May 10, 2006

Endangered Statues In Egypt


Endangered statues?

From the BBC:
A religious ruling condemning the display of statues has angered Egyptian liberals and intellectuals who fear it could encourage religious zealots to attack the country's pharaonic heritage.

The ruling was issued by the Mufti, the most senior religious scholar in Egypt.
Islam has always been wary of representations of the human figure.

Anything which could even remotely suggest idolatry is frowned upon.

But sculpture in Egypt is as old as the pharaohs.

There are thousands of statues in museums and temples, not to mention the modern works standing in major squares in the big cities.

The fatwa raised an outcry, with many critics saying they are surprised the issue has been raised at all.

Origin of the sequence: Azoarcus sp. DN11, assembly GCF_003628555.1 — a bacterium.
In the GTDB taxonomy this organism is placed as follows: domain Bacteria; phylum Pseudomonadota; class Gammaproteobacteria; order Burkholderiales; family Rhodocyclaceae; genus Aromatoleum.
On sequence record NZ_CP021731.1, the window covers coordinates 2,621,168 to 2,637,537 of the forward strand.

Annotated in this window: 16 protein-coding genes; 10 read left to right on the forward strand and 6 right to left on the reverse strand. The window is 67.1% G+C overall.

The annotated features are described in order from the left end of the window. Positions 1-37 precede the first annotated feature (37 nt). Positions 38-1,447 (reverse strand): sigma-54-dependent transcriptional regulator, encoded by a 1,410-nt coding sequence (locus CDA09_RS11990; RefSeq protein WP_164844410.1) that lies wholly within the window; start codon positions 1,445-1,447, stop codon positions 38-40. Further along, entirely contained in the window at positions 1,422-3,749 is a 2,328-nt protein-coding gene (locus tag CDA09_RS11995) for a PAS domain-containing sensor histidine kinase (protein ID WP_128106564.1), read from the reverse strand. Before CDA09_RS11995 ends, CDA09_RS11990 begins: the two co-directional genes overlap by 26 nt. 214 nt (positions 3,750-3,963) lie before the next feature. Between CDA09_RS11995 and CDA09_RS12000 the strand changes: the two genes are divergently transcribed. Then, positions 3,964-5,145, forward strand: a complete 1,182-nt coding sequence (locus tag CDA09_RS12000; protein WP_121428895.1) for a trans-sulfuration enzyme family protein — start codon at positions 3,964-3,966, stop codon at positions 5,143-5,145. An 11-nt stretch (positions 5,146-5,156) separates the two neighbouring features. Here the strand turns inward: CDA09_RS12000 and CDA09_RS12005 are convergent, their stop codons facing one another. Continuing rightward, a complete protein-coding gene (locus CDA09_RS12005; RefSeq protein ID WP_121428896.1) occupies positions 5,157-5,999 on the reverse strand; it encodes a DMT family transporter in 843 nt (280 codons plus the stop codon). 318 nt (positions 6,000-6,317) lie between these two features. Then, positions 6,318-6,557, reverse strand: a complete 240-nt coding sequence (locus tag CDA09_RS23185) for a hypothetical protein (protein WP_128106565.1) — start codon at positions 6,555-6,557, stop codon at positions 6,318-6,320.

But these days Egyptians are increasingly seeking religious rulings on all aspects of life.
Like the Taliban's destruction of the Bamiyan Buddhas, the world stands to lose a great portion of its history if the Islamic iconoclastic jihadis get their way and begin to censor the legacy of Pharaonic Egypt by destroying statues and carvings of representations of the human figure.

What fatwas against ancient statuary has given the world (before and after):





Why? Because the statues may be "idolatrous" and there is no god but Allah. . .

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